Whale Shark Facts
Whale shark facts, [Rhincodon typus] is the largest fish species living in the ocean and is a slow-moving filter feeding shark.
The largest confirmed whale shark had a length of 12.65 metres weighing almost 22 tonnes and larger individuals although unconfirmed are quite likely.
Also despite being the largest fish in the world, the whale shark does have predators, as killer whales are known to attack and feed on this species.
It is capable of diving to depths of 700 metres (2,300 ft), and is migratory.
As a filter feeder it has a huge mouth which can be up to 1.5 metres wide and can contain between 300 and 350 rows of tiny teeth. It has five large pairs of gills.
Like many fish, the whale shark has an overall cryptic coloration with a light colored belly, which when viewed from below allows it to blend with the surface of the ocean , and the upper surface which makes it harder to see from above is mostly grey and darker in colour.
Also it has disruptive coloration and from above the skin is marked with a "checkerboard" of pale yellow spots and stripes that break up its shape and creates the illusion of schooling fish.
These markings are unique to each individual and are useful for counting the whale shark population.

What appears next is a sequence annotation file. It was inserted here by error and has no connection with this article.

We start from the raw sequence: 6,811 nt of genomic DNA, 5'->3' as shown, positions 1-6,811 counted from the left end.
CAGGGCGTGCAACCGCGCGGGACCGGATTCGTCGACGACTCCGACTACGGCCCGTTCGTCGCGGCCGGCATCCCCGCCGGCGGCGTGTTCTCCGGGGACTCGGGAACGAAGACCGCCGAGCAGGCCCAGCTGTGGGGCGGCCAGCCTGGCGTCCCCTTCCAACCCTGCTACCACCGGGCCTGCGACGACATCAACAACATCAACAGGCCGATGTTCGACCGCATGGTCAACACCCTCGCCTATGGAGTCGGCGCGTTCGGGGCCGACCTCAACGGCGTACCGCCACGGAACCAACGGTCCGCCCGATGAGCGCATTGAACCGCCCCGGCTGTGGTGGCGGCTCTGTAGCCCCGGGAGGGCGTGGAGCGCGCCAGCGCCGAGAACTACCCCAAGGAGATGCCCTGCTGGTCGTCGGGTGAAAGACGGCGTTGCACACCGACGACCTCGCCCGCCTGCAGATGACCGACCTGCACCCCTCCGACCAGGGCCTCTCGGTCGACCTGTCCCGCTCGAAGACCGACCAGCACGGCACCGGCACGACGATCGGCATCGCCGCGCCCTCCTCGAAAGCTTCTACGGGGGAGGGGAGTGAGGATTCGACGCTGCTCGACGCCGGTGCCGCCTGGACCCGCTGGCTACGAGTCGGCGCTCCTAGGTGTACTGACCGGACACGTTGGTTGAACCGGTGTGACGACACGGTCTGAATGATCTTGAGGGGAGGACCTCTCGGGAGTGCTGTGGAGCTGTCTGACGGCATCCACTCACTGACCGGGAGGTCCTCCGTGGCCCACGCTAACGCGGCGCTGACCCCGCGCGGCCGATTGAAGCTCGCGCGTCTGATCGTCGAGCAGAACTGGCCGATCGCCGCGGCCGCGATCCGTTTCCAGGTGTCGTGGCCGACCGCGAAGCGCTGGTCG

Three prominent ridges run along each side of the fish and its skin can be up to 10 centimetres thick.
The whale shark inhabits all tropical and warm temperate seas and seasonal feeding aggregations occur at several coastal sites such as the southern and eastern parts of South Africa, Gladden Spit in Belize, Ningaloo Reef in Western Australia, Honduras, Yucatan Mexico, Madagascar, Mozambique, and the Tanzanian islands of Mafia, Pemba and Zanzibar and of course the South Ari Atoll in the Maldives
Although usually seen offshore, they can easily be found closer to land, entering lagoons or coral atolls.
This species, does not pose any significant danger to humans, divers and snorkelers can swim with a whale shark without risk apart from unintentional blows from the shark’s large tail fin.
The capture of a pregnant female in 1996 that was found to be carrying 300 pups indicates that the eggs remain in the body and the females give birth to live young which are 40 to 60 centimetres long. It is believed that they reach sexual maturity at around 30 years of age and the life span is an estimated to be around 70 to 100 years.
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